Open up a hobby box or blaster and you’ll notice that over 99% of what’s in there is junk.  I’m so frustrated with prices and content that I only buy dollar packs now.  Forget about blasters, paying $20 for a piece of jersey that was event worn sucks.

I’ve decided to make a list of the Pro’s and Con’s of the industry as we know it.  After I’m done you will see that maybe the title of this post is right, maybe the industry is failing and fast.

PRO’s

  • Subset’s like Topps Chrome Rookie Reprints leads me to believe that quality subsets are making a comeback.
  • With only three manufacturers there is a lot less confusion about what to buy.
  • Card games like Adrenaline and Attax are helping bring kids into the industry.
  • The sticker industry is going well and again bringing youth into the hobby

CON’s

  • No creative designs anymore.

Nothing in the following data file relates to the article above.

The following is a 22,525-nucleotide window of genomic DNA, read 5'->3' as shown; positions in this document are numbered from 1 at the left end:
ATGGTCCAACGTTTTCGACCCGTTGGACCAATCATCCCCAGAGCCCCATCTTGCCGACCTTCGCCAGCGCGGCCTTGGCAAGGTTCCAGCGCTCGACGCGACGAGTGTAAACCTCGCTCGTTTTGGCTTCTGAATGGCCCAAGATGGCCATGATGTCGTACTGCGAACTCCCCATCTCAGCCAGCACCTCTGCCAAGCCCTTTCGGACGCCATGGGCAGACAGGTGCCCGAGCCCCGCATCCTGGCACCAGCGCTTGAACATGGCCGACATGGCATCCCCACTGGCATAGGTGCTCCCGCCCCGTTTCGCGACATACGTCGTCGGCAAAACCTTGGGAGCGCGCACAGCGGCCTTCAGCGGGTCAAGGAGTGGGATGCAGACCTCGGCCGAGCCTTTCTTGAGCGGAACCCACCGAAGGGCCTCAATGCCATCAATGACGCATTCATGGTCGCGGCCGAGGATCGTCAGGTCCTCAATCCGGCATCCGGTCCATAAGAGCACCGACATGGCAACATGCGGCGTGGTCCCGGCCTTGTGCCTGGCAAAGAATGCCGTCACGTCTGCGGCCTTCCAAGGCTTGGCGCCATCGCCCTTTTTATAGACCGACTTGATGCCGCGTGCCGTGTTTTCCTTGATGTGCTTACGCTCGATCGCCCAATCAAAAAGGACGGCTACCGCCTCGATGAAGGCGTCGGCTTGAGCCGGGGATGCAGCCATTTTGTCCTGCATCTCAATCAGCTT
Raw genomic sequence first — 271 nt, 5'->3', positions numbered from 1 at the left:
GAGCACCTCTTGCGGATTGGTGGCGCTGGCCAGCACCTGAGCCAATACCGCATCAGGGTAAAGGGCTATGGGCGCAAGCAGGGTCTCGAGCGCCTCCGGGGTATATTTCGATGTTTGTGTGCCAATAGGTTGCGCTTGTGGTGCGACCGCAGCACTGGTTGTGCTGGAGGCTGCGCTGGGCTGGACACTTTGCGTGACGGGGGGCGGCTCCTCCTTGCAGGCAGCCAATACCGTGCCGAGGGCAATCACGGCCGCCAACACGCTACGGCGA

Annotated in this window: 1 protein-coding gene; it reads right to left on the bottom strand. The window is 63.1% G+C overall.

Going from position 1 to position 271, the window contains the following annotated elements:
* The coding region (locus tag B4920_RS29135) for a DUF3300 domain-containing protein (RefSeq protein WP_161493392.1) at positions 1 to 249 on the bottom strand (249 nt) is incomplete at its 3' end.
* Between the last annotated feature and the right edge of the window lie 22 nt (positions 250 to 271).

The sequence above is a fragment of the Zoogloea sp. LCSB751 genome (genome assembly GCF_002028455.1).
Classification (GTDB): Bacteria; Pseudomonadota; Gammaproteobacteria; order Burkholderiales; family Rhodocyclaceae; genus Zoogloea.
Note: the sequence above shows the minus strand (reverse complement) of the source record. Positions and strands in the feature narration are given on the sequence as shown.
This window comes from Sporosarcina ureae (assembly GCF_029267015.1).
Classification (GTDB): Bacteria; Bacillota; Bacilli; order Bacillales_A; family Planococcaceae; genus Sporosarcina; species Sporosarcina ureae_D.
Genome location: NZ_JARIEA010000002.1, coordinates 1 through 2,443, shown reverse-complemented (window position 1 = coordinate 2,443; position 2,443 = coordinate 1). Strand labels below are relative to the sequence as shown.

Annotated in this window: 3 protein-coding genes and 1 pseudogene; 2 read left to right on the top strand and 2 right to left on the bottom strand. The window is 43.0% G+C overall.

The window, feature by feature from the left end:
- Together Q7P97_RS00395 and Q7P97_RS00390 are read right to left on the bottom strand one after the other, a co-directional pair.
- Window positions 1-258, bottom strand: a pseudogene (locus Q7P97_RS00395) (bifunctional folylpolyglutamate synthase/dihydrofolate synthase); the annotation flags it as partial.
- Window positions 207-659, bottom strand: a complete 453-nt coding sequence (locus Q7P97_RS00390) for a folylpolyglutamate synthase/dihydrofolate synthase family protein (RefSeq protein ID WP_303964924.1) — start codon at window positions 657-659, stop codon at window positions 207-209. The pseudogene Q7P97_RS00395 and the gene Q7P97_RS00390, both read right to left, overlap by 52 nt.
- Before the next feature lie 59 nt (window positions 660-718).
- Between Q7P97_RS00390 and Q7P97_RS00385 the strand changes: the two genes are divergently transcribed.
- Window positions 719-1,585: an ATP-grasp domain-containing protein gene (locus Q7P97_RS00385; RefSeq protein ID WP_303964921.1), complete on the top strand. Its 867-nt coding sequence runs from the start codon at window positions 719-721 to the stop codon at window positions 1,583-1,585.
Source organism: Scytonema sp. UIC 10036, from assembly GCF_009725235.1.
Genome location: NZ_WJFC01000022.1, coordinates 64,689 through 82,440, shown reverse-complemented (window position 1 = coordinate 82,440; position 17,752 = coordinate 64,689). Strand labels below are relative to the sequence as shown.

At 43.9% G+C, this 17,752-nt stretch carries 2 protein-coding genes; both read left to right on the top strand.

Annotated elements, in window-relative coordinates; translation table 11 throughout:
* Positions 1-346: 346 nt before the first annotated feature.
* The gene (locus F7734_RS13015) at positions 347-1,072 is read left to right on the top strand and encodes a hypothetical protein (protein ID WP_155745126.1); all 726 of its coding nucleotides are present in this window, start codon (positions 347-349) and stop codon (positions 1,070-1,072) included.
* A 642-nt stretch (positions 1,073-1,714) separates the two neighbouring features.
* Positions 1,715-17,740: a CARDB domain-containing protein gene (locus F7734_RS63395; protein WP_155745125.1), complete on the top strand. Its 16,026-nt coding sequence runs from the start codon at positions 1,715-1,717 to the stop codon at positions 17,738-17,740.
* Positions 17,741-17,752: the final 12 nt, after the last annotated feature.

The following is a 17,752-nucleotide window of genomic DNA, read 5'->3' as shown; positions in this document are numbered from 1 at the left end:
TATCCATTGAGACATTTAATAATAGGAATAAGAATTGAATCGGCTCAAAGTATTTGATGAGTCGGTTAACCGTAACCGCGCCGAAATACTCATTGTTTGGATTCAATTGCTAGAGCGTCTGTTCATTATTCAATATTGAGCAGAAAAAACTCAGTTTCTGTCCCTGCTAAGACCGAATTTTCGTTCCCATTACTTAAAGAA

• Very few new card sets.
  • “Cheap” card sets are no longer cheap.
  • “High End” card sets are way too expensive.
  • Autographed stickers just seem to cheapen cards.
  • Game worn memorabilia is usually now event worn and not even used near games.
  • Exclusive contracts with the various sports are killing the hobby.
  • Autographs are of never going to make its or superstars.  There are no longer autographs of everyday players.
  • The focus of the blogging industry is now on vintage cards, player collections and custom cards.

As you can see as good as the pro’s are, the con’s are so much more loaded.  The industry has been steadily declining in recent years and this year will not be any different.  The main culprits in the reason behind this failure are the sports themselves.  The money required for licensing fees is ridiculous.  Then forget about the individual contracts like Strasberg, Harper, Jeter, Pujols, and Rodriguez are just some of the examples why the industry may never be able to put out quality products at affordable prices.